NOTE that the charts show below represent performance “tracking,” that is, the oldest results since are simulated but the returns from 2013 are the systematic daily performance added day by day. Any changes to the strategies do not affect the past performance, unless noted. The system assumes 100% investment and stocks are executed on the open, futures on the close of the trading day following the signals. From time to time we make logic changes to the strategies and show how the new model performs.

Groups DE1 and WE1: Daily and Weekly Trend Program for Stocks, including Sector Rotation, Income Focus, and DowHedge

The Trend program seeks long-term directional changes in markets and the portfolios choose stocks that have realized profitable performance over many years combined with good short-term returns. It will hold fewer stocks when they do not meet our conditions, and exit the entire portfolio when there is extreme risk or a likely drawdown.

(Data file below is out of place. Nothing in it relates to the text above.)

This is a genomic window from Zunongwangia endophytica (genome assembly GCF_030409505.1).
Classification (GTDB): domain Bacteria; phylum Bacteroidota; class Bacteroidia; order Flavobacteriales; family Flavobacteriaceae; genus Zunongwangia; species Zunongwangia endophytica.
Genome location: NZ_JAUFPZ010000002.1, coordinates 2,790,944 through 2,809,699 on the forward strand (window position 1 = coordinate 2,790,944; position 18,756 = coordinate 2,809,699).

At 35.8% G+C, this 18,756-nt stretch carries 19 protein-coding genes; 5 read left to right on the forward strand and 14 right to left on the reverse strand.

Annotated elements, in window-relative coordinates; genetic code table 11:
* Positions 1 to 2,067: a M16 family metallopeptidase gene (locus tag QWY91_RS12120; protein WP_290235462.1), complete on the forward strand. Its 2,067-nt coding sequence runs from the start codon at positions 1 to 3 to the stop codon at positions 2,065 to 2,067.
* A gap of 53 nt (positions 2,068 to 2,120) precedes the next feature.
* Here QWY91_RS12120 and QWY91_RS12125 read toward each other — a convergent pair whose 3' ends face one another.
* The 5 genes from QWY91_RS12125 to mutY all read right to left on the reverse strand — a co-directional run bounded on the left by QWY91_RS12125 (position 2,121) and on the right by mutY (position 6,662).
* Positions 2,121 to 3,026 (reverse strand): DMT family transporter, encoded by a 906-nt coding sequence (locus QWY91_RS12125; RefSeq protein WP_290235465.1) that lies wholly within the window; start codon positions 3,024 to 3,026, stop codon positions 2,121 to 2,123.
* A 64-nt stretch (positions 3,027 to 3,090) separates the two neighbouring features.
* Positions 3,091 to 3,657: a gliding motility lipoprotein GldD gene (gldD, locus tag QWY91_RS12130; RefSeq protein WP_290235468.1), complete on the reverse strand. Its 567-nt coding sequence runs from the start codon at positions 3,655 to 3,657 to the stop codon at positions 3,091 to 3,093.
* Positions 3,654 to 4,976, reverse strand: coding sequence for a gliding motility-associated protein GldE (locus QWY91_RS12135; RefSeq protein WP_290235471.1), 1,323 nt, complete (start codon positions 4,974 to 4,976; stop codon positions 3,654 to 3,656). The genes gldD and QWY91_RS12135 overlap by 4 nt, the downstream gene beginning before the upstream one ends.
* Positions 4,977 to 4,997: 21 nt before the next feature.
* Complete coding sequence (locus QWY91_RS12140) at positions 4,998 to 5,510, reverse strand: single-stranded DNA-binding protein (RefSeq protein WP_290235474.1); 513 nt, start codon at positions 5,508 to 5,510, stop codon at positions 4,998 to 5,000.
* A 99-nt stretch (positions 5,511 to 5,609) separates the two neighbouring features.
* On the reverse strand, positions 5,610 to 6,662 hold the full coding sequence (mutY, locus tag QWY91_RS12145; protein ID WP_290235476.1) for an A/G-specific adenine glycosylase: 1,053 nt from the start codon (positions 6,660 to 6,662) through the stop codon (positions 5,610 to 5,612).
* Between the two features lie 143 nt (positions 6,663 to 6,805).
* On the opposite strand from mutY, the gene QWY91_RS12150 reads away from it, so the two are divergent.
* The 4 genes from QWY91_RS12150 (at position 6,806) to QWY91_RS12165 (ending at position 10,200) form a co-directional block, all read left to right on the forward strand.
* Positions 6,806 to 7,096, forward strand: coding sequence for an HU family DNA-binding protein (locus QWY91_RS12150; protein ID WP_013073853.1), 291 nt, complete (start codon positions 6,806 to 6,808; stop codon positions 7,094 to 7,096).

It would be nice to be out of our drawdown, but we are not. The market is not cooperating. At the same time, the Weekly Trend program has taken a loss. Both programs had a nice rally before another drawdown. Price patterns keep changing. In order to capture the large returns, we need to accept the drawdowns. These programs have multiple risk controls and we are confident that we will serve their purpose. We also note that the more diversified 30-stock portfolios have had much lower volatility.

Income Focus and Sector Rotation

Losses of 1.5% to 2% do not appear important in the charts below, but this program is fighting with higher rates by adding interest income. It has helped stabilize results while we wait for interest rates to top out.